This celebration of love and friendship is also a devotional from Atkins to her best friend/soul-mate, Mike, who was stricken with brain cancer, and it’s everything you’d expect from such a subject. It has joy and grief, sometimes cheek-to-jowl in the same poem. Rather than being depressing, however, it gives you the picture of two lives well-lived and a bond that lasts, in many ways, to this day. Atkins is, by turns, lyrical (“Cabinet of Wonder”), contemplative (“Unguided Tour of Grief with Green Wallpaper”), frank (“Hospitals & Guns”), and consumed by memories (“The Day I Made Potato Latkes”). My very favorite piece in this book, however, is one of the few poems of rage, “Why It Pisses Me Off When Someone Assumes You Died Of AIDS”: Because you weren’t HIV-positive;/because it doesn’t matter./Because it does matter/that people check their assumptions./Because I’ve seen someone/who’s sat at my table/say gay people, look/down in shame/and in that look/murder thousands. I know from personal experience that grief has at least some of its origins in rage, and Atkins’s is well-expressed and aimed here. A breathtaking journey with a sorrowful outcome, The Cafe of Our Departure is very emotional reading.
In Lambda Literary Award-winning poet Jim Elledge’s latest collection, stories and linear meaning is less important than emotion and configural word association–almost as if the literal is deconstructed so that the reader pays more attention to the meanings of individual words than how they relate to each other. Either way, this landscape holds no comforts. This is not a place of warm fires or wonders of nature. It’s a dystopian fugue state of numbered, multi-part nightmares populated by grief, anxiety, and trepidation. The section called “Aftermath” features a character named Mister who is followed (“A Terrible Body Stalks Mister”), bereft of company (“Daylight Savings Time & Mister In It”), suicidal (“Mister Faces the Holidays”), and overloaded on information (“Mister Betwixt & Between”). He finds solace in no one and nothing, and his torture appears to be perpetual, as in “3rd Person Helps Mister Articulate His Woes”: Mister’s bored day to day, July to June./His job’s a joke, his days off fraught with stress./Most nights, he slips out to spit at the moon/and curse each star./ He can’t help but obsess about loss other nights. Elledge’s world is full of people I’d not want to meet and places I’d not wish to visit often, but reading the reportage from a correspondent to this sphere of trauma and strife is often fascinating. Look, but only from a distance.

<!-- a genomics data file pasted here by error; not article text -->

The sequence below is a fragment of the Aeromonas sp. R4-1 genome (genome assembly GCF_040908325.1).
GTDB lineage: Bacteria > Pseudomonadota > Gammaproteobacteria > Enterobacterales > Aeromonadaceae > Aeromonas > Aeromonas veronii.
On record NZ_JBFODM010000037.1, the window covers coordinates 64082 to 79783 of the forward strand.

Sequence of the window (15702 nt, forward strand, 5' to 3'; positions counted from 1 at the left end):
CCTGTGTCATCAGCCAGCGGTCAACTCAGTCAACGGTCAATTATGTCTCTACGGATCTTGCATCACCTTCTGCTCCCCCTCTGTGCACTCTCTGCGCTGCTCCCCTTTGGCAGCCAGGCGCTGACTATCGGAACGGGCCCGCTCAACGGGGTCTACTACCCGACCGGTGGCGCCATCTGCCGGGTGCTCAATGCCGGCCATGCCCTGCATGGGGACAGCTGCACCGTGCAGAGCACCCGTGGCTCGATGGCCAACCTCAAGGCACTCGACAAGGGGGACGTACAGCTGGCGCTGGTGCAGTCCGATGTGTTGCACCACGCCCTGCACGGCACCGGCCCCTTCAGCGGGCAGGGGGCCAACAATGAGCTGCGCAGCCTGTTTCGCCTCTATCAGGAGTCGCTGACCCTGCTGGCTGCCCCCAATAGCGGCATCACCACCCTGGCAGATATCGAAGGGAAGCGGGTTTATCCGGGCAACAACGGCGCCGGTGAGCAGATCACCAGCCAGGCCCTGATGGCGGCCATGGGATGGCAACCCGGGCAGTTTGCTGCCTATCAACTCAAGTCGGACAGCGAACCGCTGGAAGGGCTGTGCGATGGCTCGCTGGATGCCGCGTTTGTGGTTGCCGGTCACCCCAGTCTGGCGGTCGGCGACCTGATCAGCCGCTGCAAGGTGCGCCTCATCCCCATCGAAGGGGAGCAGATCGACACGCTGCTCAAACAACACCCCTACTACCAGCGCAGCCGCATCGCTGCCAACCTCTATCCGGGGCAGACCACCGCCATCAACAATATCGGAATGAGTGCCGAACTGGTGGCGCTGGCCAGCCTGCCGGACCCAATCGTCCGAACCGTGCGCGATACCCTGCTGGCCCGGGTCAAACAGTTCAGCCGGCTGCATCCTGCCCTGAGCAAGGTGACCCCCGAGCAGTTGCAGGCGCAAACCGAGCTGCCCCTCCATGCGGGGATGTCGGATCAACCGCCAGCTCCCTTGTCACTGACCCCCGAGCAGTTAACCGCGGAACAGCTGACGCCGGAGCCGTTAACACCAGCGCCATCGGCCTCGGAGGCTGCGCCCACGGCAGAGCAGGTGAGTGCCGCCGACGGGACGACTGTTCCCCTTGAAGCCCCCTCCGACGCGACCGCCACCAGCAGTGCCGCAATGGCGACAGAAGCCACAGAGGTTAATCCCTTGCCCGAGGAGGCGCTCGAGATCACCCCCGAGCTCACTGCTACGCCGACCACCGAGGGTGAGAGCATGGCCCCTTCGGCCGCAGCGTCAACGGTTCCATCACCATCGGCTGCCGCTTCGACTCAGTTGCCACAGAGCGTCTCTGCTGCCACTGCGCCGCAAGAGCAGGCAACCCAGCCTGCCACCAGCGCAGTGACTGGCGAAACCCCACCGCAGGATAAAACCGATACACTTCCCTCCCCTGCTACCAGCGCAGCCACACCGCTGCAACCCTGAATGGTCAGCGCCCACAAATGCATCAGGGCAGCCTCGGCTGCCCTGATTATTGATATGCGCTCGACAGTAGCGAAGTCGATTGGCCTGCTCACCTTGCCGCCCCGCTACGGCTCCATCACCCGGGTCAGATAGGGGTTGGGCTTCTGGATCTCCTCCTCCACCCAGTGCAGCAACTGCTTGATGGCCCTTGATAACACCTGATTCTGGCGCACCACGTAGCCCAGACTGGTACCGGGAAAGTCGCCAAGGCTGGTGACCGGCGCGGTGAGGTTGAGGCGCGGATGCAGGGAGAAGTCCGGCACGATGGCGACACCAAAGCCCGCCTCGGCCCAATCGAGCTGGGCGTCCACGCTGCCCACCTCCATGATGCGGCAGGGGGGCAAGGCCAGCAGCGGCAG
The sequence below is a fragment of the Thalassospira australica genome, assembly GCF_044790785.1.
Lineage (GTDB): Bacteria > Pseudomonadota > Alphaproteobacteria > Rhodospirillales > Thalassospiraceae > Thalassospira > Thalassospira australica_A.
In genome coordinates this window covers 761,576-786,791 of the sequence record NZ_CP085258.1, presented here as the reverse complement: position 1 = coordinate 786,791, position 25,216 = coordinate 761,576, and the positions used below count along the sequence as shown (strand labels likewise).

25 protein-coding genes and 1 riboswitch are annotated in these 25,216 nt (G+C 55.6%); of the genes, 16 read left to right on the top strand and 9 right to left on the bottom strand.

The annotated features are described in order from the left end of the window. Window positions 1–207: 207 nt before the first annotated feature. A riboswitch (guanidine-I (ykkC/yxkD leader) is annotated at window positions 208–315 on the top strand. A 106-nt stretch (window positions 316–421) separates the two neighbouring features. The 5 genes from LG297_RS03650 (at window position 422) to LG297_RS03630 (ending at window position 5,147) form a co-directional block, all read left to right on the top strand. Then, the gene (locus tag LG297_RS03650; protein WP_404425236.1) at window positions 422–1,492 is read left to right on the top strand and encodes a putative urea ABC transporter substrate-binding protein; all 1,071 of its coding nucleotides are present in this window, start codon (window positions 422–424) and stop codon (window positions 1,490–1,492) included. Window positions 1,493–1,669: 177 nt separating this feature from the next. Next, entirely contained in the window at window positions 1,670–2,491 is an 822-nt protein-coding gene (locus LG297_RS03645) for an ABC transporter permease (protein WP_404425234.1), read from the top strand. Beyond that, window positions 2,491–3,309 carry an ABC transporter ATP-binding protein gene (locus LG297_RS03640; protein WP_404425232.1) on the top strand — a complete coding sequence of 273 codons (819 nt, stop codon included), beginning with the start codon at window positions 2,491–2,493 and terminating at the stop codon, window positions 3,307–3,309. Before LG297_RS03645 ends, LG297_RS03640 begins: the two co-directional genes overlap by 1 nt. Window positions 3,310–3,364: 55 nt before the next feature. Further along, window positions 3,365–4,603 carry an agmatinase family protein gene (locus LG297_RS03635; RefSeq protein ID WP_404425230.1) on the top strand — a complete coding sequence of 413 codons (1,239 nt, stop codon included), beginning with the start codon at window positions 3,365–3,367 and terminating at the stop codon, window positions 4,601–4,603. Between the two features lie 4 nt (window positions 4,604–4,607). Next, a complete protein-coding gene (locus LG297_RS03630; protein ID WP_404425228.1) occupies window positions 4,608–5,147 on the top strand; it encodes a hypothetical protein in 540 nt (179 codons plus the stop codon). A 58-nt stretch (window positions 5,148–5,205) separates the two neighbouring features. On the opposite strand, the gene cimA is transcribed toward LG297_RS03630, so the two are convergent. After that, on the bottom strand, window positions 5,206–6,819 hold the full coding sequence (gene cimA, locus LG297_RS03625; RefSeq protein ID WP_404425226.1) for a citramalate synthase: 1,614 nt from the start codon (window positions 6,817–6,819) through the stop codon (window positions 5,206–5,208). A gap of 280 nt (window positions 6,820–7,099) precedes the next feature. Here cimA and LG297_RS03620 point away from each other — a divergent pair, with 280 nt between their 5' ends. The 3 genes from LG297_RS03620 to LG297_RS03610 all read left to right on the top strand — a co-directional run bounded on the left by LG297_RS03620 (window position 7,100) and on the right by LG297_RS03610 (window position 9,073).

This is a terrific collection from a poet whose work spans decade, and it’s a rich body of poetry in which one can see joy, heartbreak, and elegy, but growth most of all–personal as well as artistic, though you’d be hard pressed to separate the two. Dykewomon’s work is all about acceptance and empowerment, looking inside for who you really are and exploring those avenues. Moreover, it’s about belief in yourself, belief in your identity, and belief in your abilities. Even though it’s plainspoken poetry, the lessons are as powerful as any which come with more flowery, ornate language. And Dykewomon is more than willing to pass on the knowledge she’s gained. In “a poem for my unborn niece,” for example, she states: We all know a fat womon is/what she eats./Can we watch you eating?/You must be hiding something/in your flesh,/is it rage or sex?/C’mon, we’re your friends,/we just care about you and we want to see/where the fabric hugs the expanse of your/stomach/the rolls at your waist/the fat that collects in pockets on your upper back. This self-examination is brutally frank, but its honesty resonates with anyone who has been deemed different at some point. Powerful and poignant, this is a collection of life lessons worthy of everyone’s review.
I love learning things, especially about poetry as my education in this realm is spotty at best. The last part of this roundup, I learned what a glosa was; this time, I learned that a cento is a poem comprised of lines taken from other authors. Hamilton has some interesting centones from John Ashbery (“Prayer for Spring”), Joseph Cornell (“Columbaria”), and Sappho (“Your Soft Throat”) as well as Sylvia Plath and Ted Hughes (“Clean Wood Box”). As interesting as these pieces are, I think I prefer Hamilton’s own vision unconstrained by the lines of others. From the simplicity of “Us, Explained” to the more complicated “Pentimento,” Hamilton relates the dissolution of a relationship with astonishing clarity and lack of sentimentality. Sometimes, he uses toys, as in “Pals”: …By four/years old I loved/Play Doh’s sweet smell/too, its crayon hues,/soft-silk stretch and all/the things I shaped–/sausagey trees, whole/houses, roly-poly/families and pets. Even/so, left out too long/things formed grow/hard, and overnight/they crack. I had never read Hamilton before, but the energy and detail in poems like “Putting Down the Dog” or “Spooning” make me look forward to the next collection. I wonder what I’ll learn from that one.
And that’s it for this Roundup. I did have one more collection time simply didn’t allow me to get to, so that’s where I’ll start the next one. Until then, these fine volumes will have to get you through. Click the links and enjoy!
© 2015 Jerry L. Wheeler